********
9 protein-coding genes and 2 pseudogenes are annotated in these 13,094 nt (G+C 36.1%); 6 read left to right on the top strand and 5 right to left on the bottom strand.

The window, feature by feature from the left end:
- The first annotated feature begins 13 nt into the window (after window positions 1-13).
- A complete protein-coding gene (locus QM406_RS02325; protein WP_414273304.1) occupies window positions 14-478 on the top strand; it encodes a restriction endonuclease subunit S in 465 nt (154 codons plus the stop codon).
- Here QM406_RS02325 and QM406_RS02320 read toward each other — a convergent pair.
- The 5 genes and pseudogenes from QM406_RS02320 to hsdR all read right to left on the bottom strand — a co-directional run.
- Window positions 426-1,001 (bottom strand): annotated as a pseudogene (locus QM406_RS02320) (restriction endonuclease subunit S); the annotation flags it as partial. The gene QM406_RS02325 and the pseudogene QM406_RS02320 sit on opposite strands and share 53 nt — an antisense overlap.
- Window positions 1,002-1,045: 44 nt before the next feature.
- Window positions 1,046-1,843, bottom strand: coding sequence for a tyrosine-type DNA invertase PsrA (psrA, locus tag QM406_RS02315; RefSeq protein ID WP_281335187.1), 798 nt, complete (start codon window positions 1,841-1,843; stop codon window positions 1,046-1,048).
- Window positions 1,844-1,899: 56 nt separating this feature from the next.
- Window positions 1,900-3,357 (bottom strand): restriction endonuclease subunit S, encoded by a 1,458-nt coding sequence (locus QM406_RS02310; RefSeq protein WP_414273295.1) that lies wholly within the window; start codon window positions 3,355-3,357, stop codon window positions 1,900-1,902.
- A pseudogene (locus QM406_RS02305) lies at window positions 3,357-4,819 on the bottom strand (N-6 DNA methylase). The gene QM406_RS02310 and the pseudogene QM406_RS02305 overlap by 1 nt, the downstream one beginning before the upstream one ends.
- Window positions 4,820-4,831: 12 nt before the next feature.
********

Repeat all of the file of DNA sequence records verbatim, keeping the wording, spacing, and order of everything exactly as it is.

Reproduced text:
9 protein-coding genes and 2 pseudogenes are annotated in these 13,094 nt (G+C 36.1%); 6 read left to right on the top strand and 5 right to left on the bottom strand.

The window, feature by feature from the left end:
- The first annotated feature begins 13 nt into the window (after window positions 1-13).
- A complete protein-coding gene (locus QM406_RS02325; protein WP_414273304.1) occupies window positions 14-478 on the top strand; it encodes a restriction endonuclease subunit S in 465 nt (154 codons plus the stop codon).
- Here QM406_RS02325 and QM406_RS02320 read toward each other — a convergent pair.
- The 5 genes and pseudogenes from QM406_RS02320 to hsdR all read right to left on the bottom strand — a co-directional run.
- Window positions 426-1,001 (bottom strand): annotated as a pseudogene (locus QM406_RS02320) (restriction endonuclease subunit S); the annotation flags it as partial. The gene QM406_RS02325 and the pseudogene QM406_RS02320 sit on opposite strands and share 53 nt — an antisense overlap.
- Window positions 1,002-1,045: 44 nt before the next feature.
- Window positions 1,046-1,843, bottom strand: coding sequence for a tyrosine-type DNA invertase PsrA (psrA, locus tag QM406_RS02315; RefSeq protein ID WP_281335187.1), 798 nt, complete (start codon window positions 1,841-1,843; stop codon window positions 1,046-1,048).
- Window positions 1,844-1,899: 56 nt separating this feature from the next.
- Window positions 1,900-3,357 (bottom strand): restriction endonuclease subunit S, encoded by a 1,458-nt coding sequence (locus QM406_RS02310; RefSeq protein WP_414273295.1) that lies wholly within the window; start codon window positions 3,355-3,357, stop codon window positions 1,900-1,902.
- A pseudogene (locus QM406_RS02305) lies at window positions 3,357-4,819 on the bottom strand (N-6 DNA methylase). The gene QM406_RS02310 and the pseudogene QM406_RS02305 overlap by 1 nt, the downstream one beginning before the upstream one ends.
- Window positions 4,820-4,831: 12 nt before the next feature.